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J Pediatr Gastroenterol Nutr. 2008 Jul;47(1):76-80. doi: 10.1097/MPG.0b013e31815a34.

Body perception: do parents, their children, and their children's physicians perceive body image differently?

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McMaster Children's Hospital, Department of Pediatrics, McMaster University, Hamilton, Ontario, Canada.



To compare children's, parents' and physicians' perceptions of children's body size.


We administered a structured questionnaire of body size perception using a descriptive Likert scale keyed to body image figures to children ages 12 to 18 years. The same scale was given to parents of children ages 5 to 18 years. The sample consisted of 91 children and their parents being seen in the Pediatric Gastroenterology Clinic for concerns unrelated to overweight. Weight and height of the children were measured, and body mass index (BMI) was calculated. The children's BMI percentiles were categorized as underweight (<15th), normal (15th-85th), overweight (85th-95th), and obese (95th and above). The attending physician independently completed the body image and description scale and indicated the figure that most accurately represented the patient without reference to BMI standards. Accuracy of the patients', parents', and doctors' estimates were statistically compared.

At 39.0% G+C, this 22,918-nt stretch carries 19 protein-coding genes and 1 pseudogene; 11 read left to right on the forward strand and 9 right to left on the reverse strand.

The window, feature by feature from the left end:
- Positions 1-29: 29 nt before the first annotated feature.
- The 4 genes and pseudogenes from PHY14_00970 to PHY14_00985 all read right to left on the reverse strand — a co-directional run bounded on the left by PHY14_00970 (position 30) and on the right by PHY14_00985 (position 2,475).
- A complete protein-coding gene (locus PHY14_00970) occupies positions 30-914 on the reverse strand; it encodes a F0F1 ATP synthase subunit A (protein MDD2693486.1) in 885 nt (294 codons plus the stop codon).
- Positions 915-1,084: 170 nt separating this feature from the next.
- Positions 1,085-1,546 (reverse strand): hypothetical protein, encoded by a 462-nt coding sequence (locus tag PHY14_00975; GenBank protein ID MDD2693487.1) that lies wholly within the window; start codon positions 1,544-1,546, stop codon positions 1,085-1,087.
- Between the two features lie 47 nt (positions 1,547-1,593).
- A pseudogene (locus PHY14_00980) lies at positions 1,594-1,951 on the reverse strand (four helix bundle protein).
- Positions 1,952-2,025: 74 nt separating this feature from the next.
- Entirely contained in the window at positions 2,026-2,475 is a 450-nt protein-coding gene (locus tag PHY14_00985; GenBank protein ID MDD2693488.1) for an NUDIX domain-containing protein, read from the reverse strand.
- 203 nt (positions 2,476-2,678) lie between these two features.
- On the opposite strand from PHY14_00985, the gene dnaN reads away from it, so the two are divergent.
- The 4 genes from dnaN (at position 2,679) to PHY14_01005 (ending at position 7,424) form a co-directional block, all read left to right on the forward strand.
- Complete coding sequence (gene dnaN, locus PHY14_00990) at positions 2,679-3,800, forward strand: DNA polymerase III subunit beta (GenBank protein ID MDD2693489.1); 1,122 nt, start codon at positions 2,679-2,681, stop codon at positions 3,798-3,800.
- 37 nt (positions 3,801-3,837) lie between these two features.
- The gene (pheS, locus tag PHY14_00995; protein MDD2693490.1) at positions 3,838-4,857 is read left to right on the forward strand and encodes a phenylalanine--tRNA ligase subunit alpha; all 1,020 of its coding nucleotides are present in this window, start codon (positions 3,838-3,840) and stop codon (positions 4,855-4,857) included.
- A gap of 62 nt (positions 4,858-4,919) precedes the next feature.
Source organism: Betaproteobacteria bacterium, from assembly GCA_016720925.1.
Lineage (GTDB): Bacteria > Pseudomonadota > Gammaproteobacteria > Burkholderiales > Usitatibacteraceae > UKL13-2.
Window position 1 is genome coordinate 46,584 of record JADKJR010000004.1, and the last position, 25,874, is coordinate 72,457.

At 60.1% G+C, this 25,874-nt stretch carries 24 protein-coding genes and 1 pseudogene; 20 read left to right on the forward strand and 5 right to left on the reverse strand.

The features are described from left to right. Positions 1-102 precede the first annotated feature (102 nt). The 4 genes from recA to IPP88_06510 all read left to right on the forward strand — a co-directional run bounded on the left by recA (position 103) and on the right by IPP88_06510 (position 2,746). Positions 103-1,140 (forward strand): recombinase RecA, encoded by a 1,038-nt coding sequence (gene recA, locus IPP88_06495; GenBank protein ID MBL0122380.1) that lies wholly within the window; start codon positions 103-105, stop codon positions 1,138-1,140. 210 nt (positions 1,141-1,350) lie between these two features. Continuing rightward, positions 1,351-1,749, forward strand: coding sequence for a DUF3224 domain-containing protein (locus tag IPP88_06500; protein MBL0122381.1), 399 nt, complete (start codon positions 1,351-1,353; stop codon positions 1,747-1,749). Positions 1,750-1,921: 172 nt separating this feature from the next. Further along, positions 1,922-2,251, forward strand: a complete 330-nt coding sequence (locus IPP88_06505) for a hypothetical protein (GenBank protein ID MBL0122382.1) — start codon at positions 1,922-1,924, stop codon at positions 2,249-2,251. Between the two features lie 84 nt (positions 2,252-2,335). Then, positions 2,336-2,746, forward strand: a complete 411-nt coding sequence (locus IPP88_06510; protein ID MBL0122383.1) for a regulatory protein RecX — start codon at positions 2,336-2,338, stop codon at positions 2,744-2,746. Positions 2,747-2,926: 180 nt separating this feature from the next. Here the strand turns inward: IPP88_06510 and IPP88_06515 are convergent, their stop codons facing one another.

The sample population consisted of 6.4% underweight, 70.5% normal weight, 7.7% overweight, and 15.4% obese. Forty-four percent of parents underestimated children's body size using word descriptions and 47% underestimated using figures. Forty percent of the children underestimated their own body size using descriptions and 43% underestimated using figures. The physicians in this study had a higher percentage of correct estimates; however, they underestimated 33% of the patients using both word descriptions and figures. Some obese children were not recognized, and several average children were perceived as underweight.


Many children underestimated their degree of overweight. Their parents and even their attending physicians shared this misperception. This study demonstrates the need to further educate physicians to recognize obesity and overweight so that they can counsel children and their families.

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